|Just as the winter weather is finally starting to warm up and snow-covered cities across the U.S. are starting to see sunlight, homeowners who have purchased flood insurance under the federally backed National Flood Insurance Program (NIFP) received an unwelcome surprise: starting on April 1st, policyholders have begun receiving renewal notices with substantially higher premium rates than before.
According to the New York Times, the rate changes are not consistent across the board; instead, the majority of homeowners will see increases between 15% and 18%, but homeowners living in high-risk flood areas will begin to see premiums increase by as much as 25%. Additionally, new surcharges will be applied for both owner-occupied homes ($25) and secondary and multifamily homes ($250).
This premium spike is especially frustrating because most homeowners’ insurance policies don’t cover flood damage, and the cost to repair water damage (without insurance) in the average American basement can be anywhere between $3,000 and $5,000.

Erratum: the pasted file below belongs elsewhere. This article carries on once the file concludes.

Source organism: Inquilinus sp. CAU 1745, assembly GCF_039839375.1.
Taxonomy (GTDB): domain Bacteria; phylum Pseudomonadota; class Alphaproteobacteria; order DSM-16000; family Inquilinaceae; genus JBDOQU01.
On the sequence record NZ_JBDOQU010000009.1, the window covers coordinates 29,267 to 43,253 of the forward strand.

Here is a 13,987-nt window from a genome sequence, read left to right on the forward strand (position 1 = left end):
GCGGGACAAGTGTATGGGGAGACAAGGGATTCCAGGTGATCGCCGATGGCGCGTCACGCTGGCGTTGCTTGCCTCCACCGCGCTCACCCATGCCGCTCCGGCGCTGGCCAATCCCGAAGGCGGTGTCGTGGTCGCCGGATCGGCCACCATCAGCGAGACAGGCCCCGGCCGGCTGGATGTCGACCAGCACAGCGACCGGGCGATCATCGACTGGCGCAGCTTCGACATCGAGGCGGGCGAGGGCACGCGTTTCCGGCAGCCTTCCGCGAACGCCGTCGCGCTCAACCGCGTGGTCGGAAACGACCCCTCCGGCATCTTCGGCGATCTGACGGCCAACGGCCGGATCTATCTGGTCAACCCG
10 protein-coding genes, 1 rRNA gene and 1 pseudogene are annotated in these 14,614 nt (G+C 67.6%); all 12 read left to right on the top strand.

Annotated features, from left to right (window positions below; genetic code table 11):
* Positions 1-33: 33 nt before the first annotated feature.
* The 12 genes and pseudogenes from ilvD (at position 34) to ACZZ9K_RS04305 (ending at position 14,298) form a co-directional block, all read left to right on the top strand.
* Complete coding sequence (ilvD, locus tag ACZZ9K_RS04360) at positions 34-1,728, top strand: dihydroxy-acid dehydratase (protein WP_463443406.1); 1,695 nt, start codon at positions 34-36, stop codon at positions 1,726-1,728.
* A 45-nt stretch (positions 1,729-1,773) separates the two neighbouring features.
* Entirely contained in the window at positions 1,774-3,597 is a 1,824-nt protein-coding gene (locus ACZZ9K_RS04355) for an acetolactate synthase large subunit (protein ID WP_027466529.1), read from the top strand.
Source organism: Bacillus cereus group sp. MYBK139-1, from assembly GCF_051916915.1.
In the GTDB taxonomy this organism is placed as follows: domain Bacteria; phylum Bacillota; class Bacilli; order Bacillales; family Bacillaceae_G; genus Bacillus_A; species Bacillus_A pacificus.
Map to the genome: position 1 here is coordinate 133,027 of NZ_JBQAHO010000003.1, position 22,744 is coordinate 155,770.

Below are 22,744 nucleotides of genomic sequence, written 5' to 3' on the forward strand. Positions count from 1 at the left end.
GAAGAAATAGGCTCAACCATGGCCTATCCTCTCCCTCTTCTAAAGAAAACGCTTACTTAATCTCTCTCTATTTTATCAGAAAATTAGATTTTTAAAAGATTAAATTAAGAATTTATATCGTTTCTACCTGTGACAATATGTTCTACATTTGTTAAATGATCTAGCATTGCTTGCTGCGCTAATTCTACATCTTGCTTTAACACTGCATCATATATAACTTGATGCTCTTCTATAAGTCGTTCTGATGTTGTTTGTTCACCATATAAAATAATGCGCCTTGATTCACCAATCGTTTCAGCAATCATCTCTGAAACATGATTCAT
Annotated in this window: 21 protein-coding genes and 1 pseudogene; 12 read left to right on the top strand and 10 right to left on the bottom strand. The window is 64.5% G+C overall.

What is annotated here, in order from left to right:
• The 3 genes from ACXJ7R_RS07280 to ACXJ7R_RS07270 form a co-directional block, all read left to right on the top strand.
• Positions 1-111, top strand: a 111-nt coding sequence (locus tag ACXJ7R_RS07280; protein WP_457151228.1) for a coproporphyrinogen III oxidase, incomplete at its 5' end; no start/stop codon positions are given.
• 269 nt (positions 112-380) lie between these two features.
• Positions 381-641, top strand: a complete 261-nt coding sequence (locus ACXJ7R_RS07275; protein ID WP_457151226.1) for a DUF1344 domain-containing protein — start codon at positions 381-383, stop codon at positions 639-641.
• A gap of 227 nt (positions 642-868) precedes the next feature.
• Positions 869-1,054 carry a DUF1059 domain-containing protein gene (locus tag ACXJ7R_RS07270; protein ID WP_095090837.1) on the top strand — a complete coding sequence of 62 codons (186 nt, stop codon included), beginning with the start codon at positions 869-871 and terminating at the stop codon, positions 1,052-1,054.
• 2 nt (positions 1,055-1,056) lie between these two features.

According to Insurance Journal, the rate increase was passed with the hope that it would “help pay down” the NIFP’s outstanding $24 billion of debt, which is a result of multiple large-scale “catastrophe claims” from storms like Hurricane Sandy and Hurricane Katrina.
In 2012, Congress passed the Biggert-Waters Flood Insurance Reform Act, which began eliminating federal discounts from flood insurance policies in high-risk areas, and which was an unsuccessful attempt to whittle down the NIFP’s debt.
In 2014, Congress revisited the issue and passed the Flood Insurance Affordability Act, which was ironically intended to protect homeowners living in high-risk areas by limiting how much insurance companies can increase premiums for these areas — but that didn’t seem to protect homeowners very much from the latest NIFP rate change.
Although expensive coastal properties tend to make up the majority of “high-risk areas,” and the owners of these properties can easily cover the extra 25% increase, critics of the rate change have noted that many low-income and middle class families live in the areas affected by Sandy and Katrina — and because these homes have filed recent claims, they may be funneled into that “high-risk area,” pool despite not being very much at risk for constant flooding.
In the past, homeowners have been encouraged to take preventative measures against flood damage by purchasing separate insurance policies, but with the latest rate increases, it seems very likely that the federal government won’t be providing flood insurance to 5.2 million homeowners after the 2015 plan renewal timeframe has passed.